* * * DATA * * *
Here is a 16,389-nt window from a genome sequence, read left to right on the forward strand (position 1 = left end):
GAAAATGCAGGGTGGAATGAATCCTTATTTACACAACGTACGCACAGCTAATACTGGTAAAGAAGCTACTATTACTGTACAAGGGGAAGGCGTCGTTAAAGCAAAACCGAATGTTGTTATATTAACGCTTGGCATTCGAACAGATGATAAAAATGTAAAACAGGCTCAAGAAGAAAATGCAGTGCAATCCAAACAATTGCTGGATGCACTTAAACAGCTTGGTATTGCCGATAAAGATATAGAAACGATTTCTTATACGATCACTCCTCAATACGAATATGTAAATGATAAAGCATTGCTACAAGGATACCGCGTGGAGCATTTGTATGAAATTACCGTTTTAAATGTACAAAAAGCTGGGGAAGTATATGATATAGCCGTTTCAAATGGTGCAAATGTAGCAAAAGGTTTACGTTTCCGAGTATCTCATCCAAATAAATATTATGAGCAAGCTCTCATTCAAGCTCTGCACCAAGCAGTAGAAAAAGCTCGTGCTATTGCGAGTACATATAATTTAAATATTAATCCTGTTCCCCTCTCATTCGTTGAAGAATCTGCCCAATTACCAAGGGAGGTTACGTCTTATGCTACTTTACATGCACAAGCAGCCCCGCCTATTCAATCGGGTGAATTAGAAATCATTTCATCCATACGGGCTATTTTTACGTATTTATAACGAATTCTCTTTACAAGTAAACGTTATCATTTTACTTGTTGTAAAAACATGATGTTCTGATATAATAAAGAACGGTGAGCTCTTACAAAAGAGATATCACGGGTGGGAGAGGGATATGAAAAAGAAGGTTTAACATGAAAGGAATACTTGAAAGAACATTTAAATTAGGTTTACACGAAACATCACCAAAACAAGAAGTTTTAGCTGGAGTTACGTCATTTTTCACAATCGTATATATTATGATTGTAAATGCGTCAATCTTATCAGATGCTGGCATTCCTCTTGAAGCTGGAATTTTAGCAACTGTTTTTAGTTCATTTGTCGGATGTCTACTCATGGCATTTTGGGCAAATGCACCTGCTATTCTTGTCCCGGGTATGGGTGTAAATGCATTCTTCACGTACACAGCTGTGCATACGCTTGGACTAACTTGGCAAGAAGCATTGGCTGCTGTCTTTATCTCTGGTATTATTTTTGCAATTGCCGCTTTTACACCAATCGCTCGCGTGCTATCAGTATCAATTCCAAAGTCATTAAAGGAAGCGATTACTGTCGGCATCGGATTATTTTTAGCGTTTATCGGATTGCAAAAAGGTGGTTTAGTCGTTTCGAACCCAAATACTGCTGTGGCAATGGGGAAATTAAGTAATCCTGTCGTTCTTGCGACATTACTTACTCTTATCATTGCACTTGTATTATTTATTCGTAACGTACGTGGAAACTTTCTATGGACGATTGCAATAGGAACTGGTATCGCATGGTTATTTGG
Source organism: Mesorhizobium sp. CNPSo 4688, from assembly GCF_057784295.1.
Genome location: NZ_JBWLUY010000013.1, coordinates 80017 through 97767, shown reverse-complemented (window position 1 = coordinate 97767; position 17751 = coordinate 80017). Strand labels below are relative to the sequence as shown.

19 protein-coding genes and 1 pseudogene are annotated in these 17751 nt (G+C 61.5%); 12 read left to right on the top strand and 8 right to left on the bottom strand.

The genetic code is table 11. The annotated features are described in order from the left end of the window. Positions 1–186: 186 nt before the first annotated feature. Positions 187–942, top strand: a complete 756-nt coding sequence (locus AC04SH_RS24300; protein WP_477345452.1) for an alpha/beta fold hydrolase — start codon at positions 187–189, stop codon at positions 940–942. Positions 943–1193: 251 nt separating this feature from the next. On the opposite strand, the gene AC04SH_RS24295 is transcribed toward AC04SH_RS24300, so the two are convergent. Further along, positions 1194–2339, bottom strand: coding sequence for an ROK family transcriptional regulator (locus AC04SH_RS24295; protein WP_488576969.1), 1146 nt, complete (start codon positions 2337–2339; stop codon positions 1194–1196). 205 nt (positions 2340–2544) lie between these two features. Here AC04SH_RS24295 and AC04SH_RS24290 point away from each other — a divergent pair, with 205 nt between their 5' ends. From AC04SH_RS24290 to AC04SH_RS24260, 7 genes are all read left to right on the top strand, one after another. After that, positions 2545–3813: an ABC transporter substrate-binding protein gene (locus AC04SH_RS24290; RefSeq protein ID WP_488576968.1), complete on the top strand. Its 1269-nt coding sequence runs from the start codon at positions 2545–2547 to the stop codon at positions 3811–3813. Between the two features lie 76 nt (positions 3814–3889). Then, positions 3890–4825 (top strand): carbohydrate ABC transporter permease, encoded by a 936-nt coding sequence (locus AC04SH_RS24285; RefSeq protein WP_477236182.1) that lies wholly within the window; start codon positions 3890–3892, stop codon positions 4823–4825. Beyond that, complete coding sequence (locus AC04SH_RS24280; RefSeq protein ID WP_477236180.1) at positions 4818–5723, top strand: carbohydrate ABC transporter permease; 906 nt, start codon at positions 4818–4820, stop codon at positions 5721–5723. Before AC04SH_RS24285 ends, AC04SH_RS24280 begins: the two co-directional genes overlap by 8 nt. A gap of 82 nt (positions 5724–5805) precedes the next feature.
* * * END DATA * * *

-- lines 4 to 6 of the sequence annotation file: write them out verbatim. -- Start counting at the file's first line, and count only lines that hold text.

Genome location: NZ_JBWLUY010000013.1, coordinates 80017 through 97767, shown reverse-complemented (window position 1 = coordinate 97767; position 17751 = coordinate 80017). Strand labels below are relative to the sequence as shown.

19 protein-coding genes and 1 pseudogene are annotated in these 17751 nt (G+C 61.5%); 12 read left to right on the top strand and 8 right to left on the bottom strand.

The genetic code is table 11. The annotated features are described in order from the left end of the window. Positions 1–186: 186 nt before the first annotated feature. Positions 187–942, top strand: a complete 756-nt coding sequence (locus AC04SH_RS24300; protein WP_477345452.1) for an alpha/beta fold hydrolase — start codon at positions 187–189, stop codon at positions 940–942. Positions 943–1193: 251 nt separating this feature from the next. On the opposite strand, the gene AC04SH_RS24295 is transcribed toward AC04SH_RS24300, so the two are convergent. Further along, positions 1194–2339, bottom strand: coding sequence for an ROK family transcriptional regulator (locus AC04SH_RS24295; protein WP_488576969.1), 1146 nt, complete (start codon positions 2337–2339; stop codon positions 1194–1196). 205 nt (positions 2340–2544) lie between these two features. Here AC04SH_RS24295 and AC04SH_RS24290 point away from each other — a divergent pair, with 205 nt between their 5' ends. From AC04SH_RS24290 to AC04SH_RS24260, 7 genes are all read left to right on the top strand, one after another. After that, positions 2545–3813: an ABC transporter substrate-binding protein gene (locus AC04SH_RS24290; RefSeq protein ID WP_488576968.1), complete on the top strand. Its 1269-nt coding sequence runs from the start codon at positions 2545–2547 to the stop codon at positions 3811–3813. Between the two features lie 76 nt (positions 3814–3889). Then, positions 3890–4825 (top strand): carbohydrate ABC transporter permease, encoded by a 936-nt coding sequence (locus AC04SH_RS24285; RefSeq protein WP_477236182.1) that lies wholly within the window; start codon positions 3890–3892, stop codon positions 4823–4825. Beyond that, complete coding sequence (locus AC04SH_RS24280; RefSeq protein ID WP_477236180.1) at positions 4818–5723, top strand: carbohydrate ABC transporter permease; 906 nt, start codon at positions 4818–4820, stop codon at positions 5721–5723. Before AC04SH_RS24285 ends, AC04SH_RS24280 begins: the two co-directional genes overlap by 8 nt. A gap of 82 nt (positions 5724–5805) precedes the next feature.